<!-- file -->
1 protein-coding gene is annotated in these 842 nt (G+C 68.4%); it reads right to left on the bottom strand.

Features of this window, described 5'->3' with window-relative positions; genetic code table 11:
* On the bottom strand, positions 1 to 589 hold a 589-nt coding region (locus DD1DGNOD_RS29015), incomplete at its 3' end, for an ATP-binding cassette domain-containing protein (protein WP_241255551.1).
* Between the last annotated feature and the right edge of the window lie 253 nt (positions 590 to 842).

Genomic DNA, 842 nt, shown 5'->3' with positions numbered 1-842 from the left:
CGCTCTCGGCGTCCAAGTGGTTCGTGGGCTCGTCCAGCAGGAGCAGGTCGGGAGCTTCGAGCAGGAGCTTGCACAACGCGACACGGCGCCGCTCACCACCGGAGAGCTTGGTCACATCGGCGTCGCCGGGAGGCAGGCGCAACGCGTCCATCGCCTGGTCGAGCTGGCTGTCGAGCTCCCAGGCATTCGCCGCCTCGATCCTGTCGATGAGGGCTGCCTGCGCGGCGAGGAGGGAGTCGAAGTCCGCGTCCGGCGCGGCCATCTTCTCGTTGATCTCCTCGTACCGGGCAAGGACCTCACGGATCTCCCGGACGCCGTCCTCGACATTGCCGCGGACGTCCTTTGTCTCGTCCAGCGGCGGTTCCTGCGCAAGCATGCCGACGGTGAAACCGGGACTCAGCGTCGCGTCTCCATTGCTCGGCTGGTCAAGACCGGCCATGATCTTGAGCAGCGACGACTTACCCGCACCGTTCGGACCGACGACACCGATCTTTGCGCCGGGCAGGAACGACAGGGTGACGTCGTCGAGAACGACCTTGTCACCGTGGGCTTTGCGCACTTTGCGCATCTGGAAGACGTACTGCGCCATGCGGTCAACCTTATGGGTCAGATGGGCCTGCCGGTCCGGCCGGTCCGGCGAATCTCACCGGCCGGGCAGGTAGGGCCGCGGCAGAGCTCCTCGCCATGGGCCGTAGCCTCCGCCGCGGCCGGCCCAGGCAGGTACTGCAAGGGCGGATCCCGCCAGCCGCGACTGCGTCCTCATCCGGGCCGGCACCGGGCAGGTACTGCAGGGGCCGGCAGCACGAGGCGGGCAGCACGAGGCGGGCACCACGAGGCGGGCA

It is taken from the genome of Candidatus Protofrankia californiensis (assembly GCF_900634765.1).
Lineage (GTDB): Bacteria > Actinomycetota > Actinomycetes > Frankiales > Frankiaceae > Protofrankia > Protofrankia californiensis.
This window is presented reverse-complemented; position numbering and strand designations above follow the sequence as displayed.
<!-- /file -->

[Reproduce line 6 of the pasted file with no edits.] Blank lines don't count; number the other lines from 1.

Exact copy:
CGCTCTCGGCGTCCAAGTGGTTCGTGGGCTCGTCCAGCAGGAGCAGGTCGGGAGCTTCGAGCAGGAGCTTGCACAACGCGACACGGCGCCGCTCACCACCGGAGAGCTTGGTCACATCGGCGTCGCCGGGAGGCAGGCGCAACGCGTCCATCGCCTGGTCGAGCTGGCTGTCGAGCTCCCAGGCATTCGCCGCCTCGATCCTGTCGATGAGGGCTGCCTGCGCGGCGAGGAGGGAGTCGAAGTCCGCGTCCGGCGCGGCCATCTTCTCGTTGATCTCCTCGTACCGGGCAAGGACCTCACGGATCTCCCGGACGCCGTCCTCGACATTGCCGCGGACGTCCTTTGTCTCGTCCAGCGGCGGTTCCTGCGCAAGCATGCCGACGGTGAAACCGGGACTCAGCGTCGCGTCTCCATTGCTCGGCTGGTCAAGACCGGCCATGATCTTGAGCAGCGACGACTTACCCGCACCGTTCGGACCGACGACACCGATCTTTGCGCCGGGCAGGAACGACAGGGTGACGTCGTCGAGAACGACCTTGTCACCGTGGGCTTTGCGCACTTTGCGCATCTGGAAGACGTACTGCGCCATGCGGTCAACCTTATGGGTCAGATGGGCCTGCCGGTCCGGCCGGTCCGGCGAATCTCACCGGCCGGGCAGGTAGGGCCGCGGCAGAGCTCCTCGCCATGGGCCGTAGCCTCCGCCGCGGCCGGCCCAGGCAGGTACTGCAAGGGCGGATCCCGCCAGCCGCGACTGCGTCCTCATCCGGGCCGGCACCGGGCAGGTACTGCAGGGGCCGGCAGCACGAGGCGGGCAGCACGAGGCGGGCACCACGAGGCGGGCA